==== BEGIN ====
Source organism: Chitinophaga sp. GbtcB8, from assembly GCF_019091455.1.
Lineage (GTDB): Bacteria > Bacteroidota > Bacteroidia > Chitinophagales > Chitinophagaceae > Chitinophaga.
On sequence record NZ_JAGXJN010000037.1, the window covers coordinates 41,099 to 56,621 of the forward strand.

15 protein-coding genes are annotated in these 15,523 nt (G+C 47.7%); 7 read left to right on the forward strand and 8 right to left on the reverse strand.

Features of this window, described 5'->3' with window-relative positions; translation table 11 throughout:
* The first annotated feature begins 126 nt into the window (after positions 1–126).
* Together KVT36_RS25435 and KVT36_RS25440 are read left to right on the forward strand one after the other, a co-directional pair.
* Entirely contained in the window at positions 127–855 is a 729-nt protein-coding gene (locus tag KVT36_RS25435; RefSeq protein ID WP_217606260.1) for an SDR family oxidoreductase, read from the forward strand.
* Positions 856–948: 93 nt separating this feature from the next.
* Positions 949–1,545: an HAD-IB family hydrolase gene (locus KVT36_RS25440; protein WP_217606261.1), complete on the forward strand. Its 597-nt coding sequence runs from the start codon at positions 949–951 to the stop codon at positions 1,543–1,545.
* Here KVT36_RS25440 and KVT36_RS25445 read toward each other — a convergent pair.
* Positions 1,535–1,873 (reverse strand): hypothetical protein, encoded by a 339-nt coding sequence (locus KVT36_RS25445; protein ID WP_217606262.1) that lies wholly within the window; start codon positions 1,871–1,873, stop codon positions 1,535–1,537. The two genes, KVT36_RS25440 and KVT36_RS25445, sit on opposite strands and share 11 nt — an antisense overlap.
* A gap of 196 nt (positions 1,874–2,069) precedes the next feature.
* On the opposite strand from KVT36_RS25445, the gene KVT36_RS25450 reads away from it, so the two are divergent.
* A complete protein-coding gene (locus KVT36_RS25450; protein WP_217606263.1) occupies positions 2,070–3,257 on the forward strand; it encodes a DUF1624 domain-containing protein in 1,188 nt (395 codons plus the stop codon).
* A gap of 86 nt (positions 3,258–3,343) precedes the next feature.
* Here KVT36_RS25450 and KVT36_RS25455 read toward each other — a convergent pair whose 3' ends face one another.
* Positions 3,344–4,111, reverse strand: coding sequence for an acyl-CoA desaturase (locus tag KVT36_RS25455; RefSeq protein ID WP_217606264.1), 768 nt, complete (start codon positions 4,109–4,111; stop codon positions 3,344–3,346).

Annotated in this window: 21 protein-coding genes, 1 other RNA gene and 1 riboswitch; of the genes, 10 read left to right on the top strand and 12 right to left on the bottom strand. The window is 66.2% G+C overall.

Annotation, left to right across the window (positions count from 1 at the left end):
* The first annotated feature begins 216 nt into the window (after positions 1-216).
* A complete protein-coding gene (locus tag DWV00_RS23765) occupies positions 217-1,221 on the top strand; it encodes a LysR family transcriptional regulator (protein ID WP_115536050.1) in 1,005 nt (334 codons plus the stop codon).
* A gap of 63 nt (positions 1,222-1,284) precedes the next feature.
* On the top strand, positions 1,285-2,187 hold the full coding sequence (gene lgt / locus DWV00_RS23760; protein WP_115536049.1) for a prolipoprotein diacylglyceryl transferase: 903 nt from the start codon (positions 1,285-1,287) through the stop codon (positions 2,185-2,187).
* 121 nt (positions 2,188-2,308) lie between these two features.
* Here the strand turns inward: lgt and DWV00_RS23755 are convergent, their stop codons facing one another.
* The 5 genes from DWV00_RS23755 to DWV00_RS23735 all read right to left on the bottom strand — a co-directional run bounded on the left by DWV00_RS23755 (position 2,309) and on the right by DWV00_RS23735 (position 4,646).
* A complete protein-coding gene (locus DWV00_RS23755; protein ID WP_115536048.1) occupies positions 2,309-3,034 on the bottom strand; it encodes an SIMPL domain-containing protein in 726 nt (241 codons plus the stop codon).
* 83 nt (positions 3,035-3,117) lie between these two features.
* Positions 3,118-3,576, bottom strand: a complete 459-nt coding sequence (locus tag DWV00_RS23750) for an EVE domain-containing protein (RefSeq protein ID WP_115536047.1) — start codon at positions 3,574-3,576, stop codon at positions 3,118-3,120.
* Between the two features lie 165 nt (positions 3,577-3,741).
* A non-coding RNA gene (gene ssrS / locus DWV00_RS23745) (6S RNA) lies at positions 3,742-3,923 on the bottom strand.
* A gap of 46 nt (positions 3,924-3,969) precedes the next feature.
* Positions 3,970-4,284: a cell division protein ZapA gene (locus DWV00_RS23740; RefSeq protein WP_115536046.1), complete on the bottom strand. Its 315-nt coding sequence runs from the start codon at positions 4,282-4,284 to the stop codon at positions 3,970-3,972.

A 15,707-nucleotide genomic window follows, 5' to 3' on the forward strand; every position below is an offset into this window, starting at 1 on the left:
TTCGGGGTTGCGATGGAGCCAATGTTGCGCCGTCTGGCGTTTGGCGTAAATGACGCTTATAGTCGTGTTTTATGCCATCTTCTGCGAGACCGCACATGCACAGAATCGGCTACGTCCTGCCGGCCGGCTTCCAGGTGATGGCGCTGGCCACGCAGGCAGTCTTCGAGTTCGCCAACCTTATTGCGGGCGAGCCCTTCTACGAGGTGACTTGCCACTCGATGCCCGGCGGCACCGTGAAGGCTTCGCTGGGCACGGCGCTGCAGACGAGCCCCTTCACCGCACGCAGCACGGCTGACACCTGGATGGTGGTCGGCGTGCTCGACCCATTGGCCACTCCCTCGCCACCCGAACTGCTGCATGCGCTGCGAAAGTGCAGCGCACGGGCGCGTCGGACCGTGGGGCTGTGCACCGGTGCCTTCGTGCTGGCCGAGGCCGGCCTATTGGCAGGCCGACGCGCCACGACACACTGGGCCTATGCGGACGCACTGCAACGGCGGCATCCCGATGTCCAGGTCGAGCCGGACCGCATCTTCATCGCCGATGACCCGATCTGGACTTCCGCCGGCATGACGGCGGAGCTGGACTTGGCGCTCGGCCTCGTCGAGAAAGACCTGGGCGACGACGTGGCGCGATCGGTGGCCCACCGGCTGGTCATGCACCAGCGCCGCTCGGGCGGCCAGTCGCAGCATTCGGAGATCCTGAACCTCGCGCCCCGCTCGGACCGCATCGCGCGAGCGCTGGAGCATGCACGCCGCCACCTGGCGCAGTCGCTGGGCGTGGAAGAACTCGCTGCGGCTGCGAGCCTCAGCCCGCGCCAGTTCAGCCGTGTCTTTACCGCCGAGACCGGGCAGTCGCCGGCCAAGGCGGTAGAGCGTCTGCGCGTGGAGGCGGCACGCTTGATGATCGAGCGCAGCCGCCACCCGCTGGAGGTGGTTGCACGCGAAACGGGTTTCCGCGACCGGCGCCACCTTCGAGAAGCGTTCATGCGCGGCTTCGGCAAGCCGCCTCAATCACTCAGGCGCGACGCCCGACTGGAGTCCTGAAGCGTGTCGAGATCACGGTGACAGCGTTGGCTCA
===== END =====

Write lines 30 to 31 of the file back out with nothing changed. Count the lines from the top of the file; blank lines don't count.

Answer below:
* Positions 3,118-3,576, bottom strand: a complete 459-nt coding sequence (locus tag DWV00_RS23750) for an EVE domain-containing protein (RefSeq protein ID WP_115536047.1) — start codon at positions 3,574-3,576, stop codon at positions 3,118-3,120.
* Between the two features lie 165 nt (positions 3,577-3,741).